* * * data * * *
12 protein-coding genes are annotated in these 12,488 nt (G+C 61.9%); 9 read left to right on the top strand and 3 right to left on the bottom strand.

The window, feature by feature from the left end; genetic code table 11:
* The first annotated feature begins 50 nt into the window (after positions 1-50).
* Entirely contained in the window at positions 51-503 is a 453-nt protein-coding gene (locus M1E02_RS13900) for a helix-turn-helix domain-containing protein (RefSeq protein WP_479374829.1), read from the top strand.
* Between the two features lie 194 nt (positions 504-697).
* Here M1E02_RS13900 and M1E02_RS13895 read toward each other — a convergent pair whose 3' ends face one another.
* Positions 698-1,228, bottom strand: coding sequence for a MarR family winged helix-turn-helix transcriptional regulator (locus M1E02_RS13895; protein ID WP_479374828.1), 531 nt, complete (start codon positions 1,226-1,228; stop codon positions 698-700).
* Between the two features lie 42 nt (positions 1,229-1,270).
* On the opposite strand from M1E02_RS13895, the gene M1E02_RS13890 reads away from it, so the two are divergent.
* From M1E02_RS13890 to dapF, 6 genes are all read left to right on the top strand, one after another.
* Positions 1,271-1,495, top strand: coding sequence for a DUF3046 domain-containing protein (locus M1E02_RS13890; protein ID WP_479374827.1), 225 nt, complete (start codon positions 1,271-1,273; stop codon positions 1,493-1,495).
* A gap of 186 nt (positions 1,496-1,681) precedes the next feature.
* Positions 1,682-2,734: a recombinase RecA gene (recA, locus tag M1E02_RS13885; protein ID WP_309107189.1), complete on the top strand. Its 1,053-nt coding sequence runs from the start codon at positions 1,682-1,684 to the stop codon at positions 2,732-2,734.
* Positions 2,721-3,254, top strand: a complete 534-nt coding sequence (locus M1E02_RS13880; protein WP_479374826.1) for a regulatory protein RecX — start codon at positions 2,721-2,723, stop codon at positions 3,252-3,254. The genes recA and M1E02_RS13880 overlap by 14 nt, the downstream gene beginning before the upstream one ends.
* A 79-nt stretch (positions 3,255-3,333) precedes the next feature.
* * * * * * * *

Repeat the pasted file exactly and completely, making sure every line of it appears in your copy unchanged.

12 protein-coding genes are annotated in these 12,488 nt (G+C 61.9%); 9 read left to right on the top strand and 3 right to left on the bottom strand.

The window, feature by feature from the left end; genetic code table 11:
* The first annotated feature begins 50 nt into the window (after positions 1-50).
* Entirely contained in the window at positions 51-503 is a 453-nt protein-coding gene (locus M1E02_RS13900) for a helix-turn-helix domain-containing protein (RefSeq protein WP_479374829.1), read from the top strand.
* Between the two features lie 194 nt (positions 504-697).
* Here M1E02_RS13900 and M1E02_RS13895 read toward each other — a convergent pair whose 3' ends face one another.
* Positions 698-1,228, bottom strand: coding sequence for a MarR family winged helix-turn-helix transcriptional regulator (locus M1E02_RS13895; protein ID WP_479374828.1), 531 nt, complete (start codon positions 1,226-1,228; stop codon positions 698-700).
* Between the two features lie 42 nt (positions 1,229-1,270).
* On the opposite strand from M1E02_RS13895, the gene M1E02_RS13890 reads away from it, so the two are divergent.
* From M1E02_RS13890 to dapF, 6 genes are all read left to right on the top strand, one after another.
* Positions 1,271-1,495, top strand: coding sequence for a DUF3046 domain-containing protein (locus M1E02_RS13890; protein ID WP_479374827.1), 225 nt, complete (start codon positions 1,271-1,273; stop codon positions 1,493-1,495).
* A gap of 186 nt (positions 1,496-1,681) precedes the next feature.
* Positions 1,682-2,734: a recombinase RecA gene (recA, locus tag M1E02_RS13885; protein ID WP_309107189.1), complete on the top strand. Its 1,053-nt coding sequence runs from the start codon at positions 1,682-1,684 to the stop codon at positions 2,732-2,734.
* Positions 2,721-3,254, top strand: a complete 534-nt coding sequence (locus M1E02_RS13880; protein WP_479374826.1) for a regulatory protein RecX — start codon at positions 2,721-2,723, stop codon at positions 3,252-3,254. The genes recA and M1E02_RS13880 overlap by 14 nt, the downstream gene beginning before the upstream one ends.
* A 79-nt stretch (positions 3,255-3,333) precedes the next feature.